A bill that would expand where Montanans can lawfully carry a concealed firearm passed out of the state Senate on Wednesday and is headed back to the House for a concurrence vote on a pair of amendments before heading to Gov. Greg Gianforte’s desk.
Under HB 102, banks, bars, and restaurants that serve alcohol would be be open to concealed carry under the state’s permitless carry law, which recognizes the right to bear arms by all legal gun owners, regardless of whether they have a concealed carry permit.
The bill also allows concealed carry with a carry license in government offices and in most locations on college campuses, and represents a major expansion of the state’s current carry laws.
While the bill has seen mostly smooth sailing in the legislature this year, it does have its opponents.
Sen. Jen Gross, a Billings Democrat who works as a bartender and casino attendant, said she doesn’t think guns and alcohol mix safely in a late-night bar setting.
“It’s true that the bill does allow for private property owners and small businesses to prohibit firearms on their premises, but the bill allows for no mechanism for a small business owner, a bar manager, or an employee to determine if someone is concealed carrying on their private property,” Gross said.
With all due respect to the senator, this is a silly objection. What would Gross suggest? Mandatory patdowns as patrons enter a business? Actually, if business owners wanted to do that, or to set up magnetometers at the entrance to their establishments there’s nothing stopping them from doing so.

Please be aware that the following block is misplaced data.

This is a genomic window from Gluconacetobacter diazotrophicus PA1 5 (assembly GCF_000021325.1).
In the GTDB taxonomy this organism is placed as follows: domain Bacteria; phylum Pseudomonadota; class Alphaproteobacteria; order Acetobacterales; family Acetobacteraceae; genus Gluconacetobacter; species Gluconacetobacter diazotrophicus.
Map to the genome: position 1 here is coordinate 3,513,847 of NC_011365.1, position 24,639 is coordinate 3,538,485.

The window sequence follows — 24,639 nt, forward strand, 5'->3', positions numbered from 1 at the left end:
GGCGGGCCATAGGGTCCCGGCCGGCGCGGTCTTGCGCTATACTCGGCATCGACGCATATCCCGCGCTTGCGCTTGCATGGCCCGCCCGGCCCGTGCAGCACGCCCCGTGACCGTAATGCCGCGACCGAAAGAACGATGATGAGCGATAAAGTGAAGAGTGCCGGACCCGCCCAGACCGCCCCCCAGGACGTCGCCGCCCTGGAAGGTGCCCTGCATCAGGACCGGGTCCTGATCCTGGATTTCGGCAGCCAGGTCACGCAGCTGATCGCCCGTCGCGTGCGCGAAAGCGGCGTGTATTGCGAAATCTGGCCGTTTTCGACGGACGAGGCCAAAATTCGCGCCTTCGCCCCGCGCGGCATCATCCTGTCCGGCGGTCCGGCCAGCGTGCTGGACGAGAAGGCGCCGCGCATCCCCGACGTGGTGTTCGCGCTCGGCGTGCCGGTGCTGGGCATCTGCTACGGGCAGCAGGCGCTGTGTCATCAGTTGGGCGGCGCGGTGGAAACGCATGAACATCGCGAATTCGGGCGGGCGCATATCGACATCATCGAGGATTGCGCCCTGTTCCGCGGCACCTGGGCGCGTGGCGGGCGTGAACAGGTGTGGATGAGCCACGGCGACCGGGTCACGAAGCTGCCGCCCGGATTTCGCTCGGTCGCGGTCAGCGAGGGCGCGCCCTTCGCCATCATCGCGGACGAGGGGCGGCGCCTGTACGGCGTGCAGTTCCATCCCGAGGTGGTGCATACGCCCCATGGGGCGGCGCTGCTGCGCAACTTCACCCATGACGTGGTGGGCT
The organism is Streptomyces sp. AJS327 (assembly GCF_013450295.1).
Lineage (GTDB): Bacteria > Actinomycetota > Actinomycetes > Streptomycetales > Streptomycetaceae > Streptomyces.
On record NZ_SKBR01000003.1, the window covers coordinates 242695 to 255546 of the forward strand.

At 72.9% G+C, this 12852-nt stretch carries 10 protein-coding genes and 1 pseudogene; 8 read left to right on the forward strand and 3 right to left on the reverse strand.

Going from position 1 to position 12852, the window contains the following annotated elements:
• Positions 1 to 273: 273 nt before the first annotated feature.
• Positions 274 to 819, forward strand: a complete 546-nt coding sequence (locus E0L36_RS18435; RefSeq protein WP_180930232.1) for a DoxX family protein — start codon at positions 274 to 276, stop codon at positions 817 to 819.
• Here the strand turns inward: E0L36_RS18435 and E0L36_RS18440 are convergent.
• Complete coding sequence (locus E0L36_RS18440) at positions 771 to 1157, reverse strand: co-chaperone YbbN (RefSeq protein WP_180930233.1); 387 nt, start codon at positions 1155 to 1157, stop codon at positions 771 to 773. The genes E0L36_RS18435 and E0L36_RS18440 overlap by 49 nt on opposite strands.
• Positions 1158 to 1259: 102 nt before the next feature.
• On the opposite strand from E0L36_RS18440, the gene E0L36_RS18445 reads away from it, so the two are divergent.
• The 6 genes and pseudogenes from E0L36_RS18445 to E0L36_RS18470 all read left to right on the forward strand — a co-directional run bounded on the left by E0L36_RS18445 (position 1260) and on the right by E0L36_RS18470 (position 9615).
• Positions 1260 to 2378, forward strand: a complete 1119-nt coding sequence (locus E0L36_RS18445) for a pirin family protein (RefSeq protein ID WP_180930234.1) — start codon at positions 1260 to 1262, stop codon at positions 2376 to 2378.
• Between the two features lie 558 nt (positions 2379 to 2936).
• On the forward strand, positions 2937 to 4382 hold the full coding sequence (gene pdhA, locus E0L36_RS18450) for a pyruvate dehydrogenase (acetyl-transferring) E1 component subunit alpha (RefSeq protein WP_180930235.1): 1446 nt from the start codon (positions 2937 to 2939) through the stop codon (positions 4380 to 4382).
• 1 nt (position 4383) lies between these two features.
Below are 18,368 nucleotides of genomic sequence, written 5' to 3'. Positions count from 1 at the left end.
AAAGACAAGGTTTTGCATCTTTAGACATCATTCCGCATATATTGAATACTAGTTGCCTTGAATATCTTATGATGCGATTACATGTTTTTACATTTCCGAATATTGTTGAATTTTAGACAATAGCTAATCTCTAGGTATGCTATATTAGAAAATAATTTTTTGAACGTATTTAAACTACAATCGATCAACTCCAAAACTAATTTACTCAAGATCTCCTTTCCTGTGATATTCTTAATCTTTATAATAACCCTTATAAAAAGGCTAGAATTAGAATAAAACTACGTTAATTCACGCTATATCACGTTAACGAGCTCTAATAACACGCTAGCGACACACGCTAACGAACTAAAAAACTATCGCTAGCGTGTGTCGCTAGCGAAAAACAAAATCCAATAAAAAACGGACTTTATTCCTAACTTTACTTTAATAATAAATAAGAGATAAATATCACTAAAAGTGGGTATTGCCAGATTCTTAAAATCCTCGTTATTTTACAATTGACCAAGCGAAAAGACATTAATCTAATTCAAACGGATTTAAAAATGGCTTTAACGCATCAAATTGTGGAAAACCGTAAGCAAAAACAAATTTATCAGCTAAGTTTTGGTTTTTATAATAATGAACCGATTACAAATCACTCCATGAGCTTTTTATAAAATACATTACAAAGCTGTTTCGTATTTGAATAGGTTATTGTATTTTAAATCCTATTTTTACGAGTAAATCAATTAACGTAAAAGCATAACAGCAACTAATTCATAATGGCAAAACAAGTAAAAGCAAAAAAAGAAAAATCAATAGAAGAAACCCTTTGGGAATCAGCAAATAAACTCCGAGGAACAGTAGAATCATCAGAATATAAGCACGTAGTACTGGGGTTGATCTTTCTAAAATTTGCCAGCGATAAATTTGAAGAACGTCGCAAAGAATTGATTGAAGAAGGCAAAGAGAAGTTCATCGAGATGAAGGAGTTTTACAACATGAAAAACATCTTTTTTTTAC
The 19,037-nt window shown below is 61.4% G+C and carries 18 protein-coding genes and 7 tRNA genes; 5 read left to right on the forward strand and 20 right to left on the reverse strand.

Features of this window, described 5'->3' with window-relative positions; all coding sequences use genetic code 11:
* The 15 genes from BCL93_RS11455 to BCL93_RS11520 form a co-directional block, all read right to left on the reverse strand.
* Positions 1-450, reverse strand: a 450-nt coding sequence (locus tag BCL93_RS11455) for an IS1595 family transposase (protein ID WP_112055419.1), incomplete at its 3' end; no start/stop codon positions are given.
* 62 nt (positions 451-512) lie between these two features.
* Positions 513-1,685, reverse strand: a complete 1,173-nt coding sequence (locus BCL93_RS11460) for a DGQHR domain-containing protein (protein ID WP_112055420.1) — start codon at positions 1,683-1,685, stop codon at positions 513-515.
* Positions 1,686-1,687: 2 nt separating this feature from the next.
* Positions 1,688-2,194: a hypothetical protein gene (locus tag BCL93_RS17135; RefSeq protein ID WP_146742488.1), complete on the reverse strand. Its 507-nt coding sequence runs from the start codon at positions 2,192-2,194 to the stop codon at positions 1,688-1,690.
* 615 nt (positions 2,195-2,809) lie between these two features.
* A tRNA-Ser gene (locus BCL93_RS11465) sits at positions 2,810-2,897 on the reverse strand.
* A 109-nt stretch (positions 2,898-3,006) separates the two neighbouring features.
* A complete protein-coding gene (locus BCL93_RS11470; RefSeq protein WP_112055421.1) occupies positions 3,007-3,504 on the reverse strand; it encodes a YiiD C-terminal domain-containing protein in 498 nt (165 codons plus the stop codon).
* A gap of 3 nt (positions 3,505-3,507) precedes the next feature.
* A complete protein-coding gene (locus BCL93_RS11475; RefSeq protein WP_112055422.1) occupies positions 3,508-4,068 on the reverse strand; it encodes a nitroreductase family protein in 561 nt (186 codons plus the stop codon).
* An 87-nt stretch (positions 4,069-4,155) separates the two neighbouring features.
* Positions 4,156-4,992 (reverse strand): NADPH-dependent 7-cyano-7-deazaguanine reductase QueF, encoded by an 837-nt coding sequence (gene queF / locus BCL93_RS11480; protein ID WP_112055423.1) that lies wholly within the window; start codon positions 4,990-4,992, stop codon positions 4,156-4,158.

Even under current Montana law there’s no sure way for a business owner or employee to determine if someone is carrying concealed on their private property unless they’re taking drastic steps like setting up metal detectors or stopping and frisking customers as they walk through the door.
Gross’s argument simply doesn’t make a lot of sense, which is probably why it didn’t persuade any of her fellow state senators to change their votes. HB 102 passed the Senate on a mostly party line vote, which in Montana means the bill received close to a 2/3rds majority.
No matter how controversial Democrats may claim this bill is, the fact remains that Montanans solidly rejected the anti-gun mindset plaguing the party last November; replacing a Democrat governor with a Republican and adding to the GOP majorities in both the state House and Senate. A majority of voters of Montana don’t seem to consider HB 102 dangerous or unusual, but a needed recognition of their right to keep and bear arms for their own defense and defense of others.